# Lagrangian of a driven pendulum (Landau problem)

• Robin04
In summary, Landau's problem is that he doesn't understand what did we omit exactly and why. He did the calculation himself and got the following result: L= \frac{1}{2}ml^2\dot{\phi^2} + mla\gamma sin(\phi - \gamma t)\dot{\phi} +mgl cos(\phi) + \frac{1}{2}ma^2\gamma^2. He neglected the last term for sure, but that's a constant, it has no time-dependence. He also left the first term here. The 'total derivative' (as he mentions) should mean both terms together, what makes the first one negligable? Landau
Robin04

## Homework Statement

There's the following problem (the task is to construct the Lagrangian) in the first Landau (part a):

My problem is that I don't understand what did we omit exactly and why.

## The Attempt at a Solution

I did the calculation myself (even checked with Mathematica) and got the following result:
##L= \frac{1}{2}ml^2\dot{\phi^2} + mla\gamma sin(\phi - \gamma t)\dot{\phi} +mgl cos(\phi) + \frac{1}{2}ma^2\gamma^2##
The solution says that we omit the terms that depend explicitly only on time, but there's no such term here. They omitted the last term for sure, but that's a constant, it has no time-dependence.

Also, the time derivative of that cosine term:
##\frac{d}{dt}[mla\gamma cos(\phi - \gamma t)]=...=-mla\gamma sin(\phi - \gamma t)\dot{\phi}+mla\gamma^2 sin(\phi-\gamma t)##
Landau seems to only leave the first term here, but why? The 'total derivative' (as he mentions) should mean both terms together, what makes the first one negligable?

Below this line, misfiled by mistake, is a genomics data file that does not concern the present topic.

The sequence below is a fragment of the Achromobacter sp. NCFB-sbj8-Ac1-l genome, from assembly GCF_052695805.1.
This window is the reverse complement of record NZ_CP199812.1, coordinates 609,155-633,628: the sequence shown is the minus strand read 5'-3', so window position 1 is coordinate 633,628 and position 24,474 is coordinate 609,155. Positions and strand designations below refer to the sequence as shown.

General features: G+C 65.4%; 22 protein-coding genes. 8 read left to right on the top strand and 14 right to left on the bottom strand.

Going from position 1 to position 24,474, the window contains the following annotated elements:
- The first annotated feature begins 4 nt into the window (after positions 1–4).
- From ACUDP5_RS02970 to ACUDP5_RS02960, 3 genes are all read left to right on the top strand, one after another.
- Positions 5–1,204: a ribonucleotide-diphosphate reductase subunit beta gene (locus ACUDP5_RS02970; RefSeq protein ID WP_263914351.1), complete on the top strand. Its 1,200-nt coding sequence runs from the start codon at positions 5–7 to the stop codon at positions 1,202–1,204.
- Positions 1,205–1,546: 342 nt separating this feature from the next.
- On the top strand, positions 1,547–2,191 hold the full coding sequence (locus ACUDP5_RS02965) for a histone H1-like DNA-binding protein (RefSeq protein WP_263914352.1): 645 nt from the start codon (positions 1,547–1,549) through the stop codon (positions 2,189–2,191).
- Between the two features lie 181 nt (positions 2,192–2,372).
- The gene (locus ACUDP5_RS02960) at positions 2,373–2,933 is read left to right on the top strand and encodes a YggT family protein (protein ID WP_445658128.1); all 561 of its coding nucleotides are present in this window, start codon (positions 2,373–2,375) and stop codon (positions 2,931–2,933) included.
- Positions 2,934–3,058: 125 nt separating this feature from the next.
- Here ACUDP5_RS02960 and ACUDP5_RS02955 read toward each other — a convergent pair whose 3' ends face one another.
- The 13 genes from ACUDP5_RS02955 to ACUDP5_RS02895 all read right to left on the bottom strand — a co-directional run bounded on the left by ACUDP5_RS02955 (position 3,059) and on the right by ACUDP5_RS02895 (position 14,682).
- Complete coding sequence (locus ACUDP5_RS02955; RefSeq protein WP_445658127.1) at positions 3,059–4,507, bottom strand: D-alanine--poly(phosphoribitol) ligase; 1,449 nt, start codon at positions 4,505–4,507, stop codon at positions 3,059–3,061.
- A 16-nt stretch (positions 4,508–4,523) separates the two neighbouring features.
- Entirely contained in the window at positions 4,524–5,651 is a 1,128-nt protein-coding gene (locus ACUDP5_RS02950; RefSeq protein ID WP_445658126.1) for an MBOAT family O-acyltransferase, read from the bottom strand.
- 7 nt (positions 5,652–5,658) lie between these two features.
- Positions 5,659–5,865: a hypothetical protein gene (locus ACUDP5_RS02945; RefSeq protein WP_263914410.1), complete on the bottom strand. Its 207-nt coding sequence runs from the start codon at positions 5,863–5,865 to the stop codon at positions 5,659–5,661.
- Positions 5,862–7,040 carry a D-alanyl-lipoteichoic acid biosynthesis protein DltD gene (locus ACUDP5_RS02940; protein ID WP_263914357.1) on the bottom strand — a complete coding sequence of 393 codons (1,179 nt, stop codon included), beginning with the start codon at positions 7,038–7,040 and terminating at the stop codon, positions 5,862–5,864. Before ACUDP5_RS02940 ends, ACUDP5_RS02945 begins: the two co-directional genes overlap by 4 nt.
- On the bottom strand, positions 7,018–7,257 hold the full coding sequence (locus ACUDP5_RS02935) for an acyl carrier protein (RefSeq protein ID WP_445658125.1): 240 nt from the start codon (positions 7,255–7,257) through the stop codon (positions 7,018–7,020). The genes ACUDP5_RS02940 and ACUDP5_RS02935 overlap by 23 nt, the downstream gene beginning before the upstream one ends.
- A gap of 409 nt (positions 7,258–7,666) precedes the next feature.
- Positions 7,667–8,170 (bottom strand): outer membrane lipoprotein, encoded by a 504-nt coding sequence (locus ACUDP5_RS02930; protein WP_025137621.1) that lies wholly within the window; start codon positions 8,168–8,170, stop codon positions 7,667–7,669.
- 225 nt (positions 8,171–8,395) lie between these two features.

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Robin04 said:
##L= \frac{1}{2}ml^2\dot{\phi^2} + mla\gamma sin(\phi - \gamma t)\dot{\phi} +mgl cos(\phi) + \frac{1}{2}ma^2\gamma^2##
The solution says that we omit the terms that depend explicitly only on time, but there's no such term here. They omitted the last term for sure, but that's a constant, it has no time-dependence.
There's a term associated with the gravitational potential energy that depends only on time.

Also, the time derivative of that cosine term:
##\frac{d}{dt}[mla\gamma cos(\phi - \gamma t)]=...=-mla\gamma sin(\phi - \gamma t)\dot{\phi}+mla\gamma^2 sin(\phi-\gamma t)##
Landau seems to only leave the first term here, but why? The 'total derivative' (as he mentions) should mean both terms together, what makes the first one negligable?

Note that the middle term of the right-hand side of your expression for ##L## is not quite the same as Landau's middle term for ##L##. You can use your expression for ##\frac{d}{dt}[mla\gamma cos(\phi - \gamma t)]## to express your middle term of ##L## in terms of Landau's middle term.

Robin04
TSny said:
There's a term associated with the gravitational potential energy that depends only on time.
I realized that I didn't really think about the potential energy just accepted it as it is.
So let's call ##d## the vertical displacement of the point of support relative to its lowest possible position, and let's put the zero-potential at the lowest possible position of the pendulum. Then the height of the mass above this level is ##h=d+l(1-cos(\phi))##, and ##d=a(1-sin(\gamma t))##
If I leave the sine term as it only depends explicitly on time I still have ##U=mga+mgl(1-cos\phi)##
I assume I have to leave all the constants too, and this seems so trivial that Landau doesn't even mention it, but I don't really understand why can we do this. I suppose this was also the case with the ##\frac{1}{2}ma^2\gamma^2## term.
TSny said:
Note that the middle term of the right-hand side of your expression for LLL is not quite the same as Landau's middle term for LLL. You can use your expression for ddt[mlaγcos(ϕ−γt)]ddt[mlaγcos(ϕ−γt)]\frac{d}{dt}[mla\gamma cos(\phi - \gamma t)] to express your middle term of LLL in terms of Landau's middle term.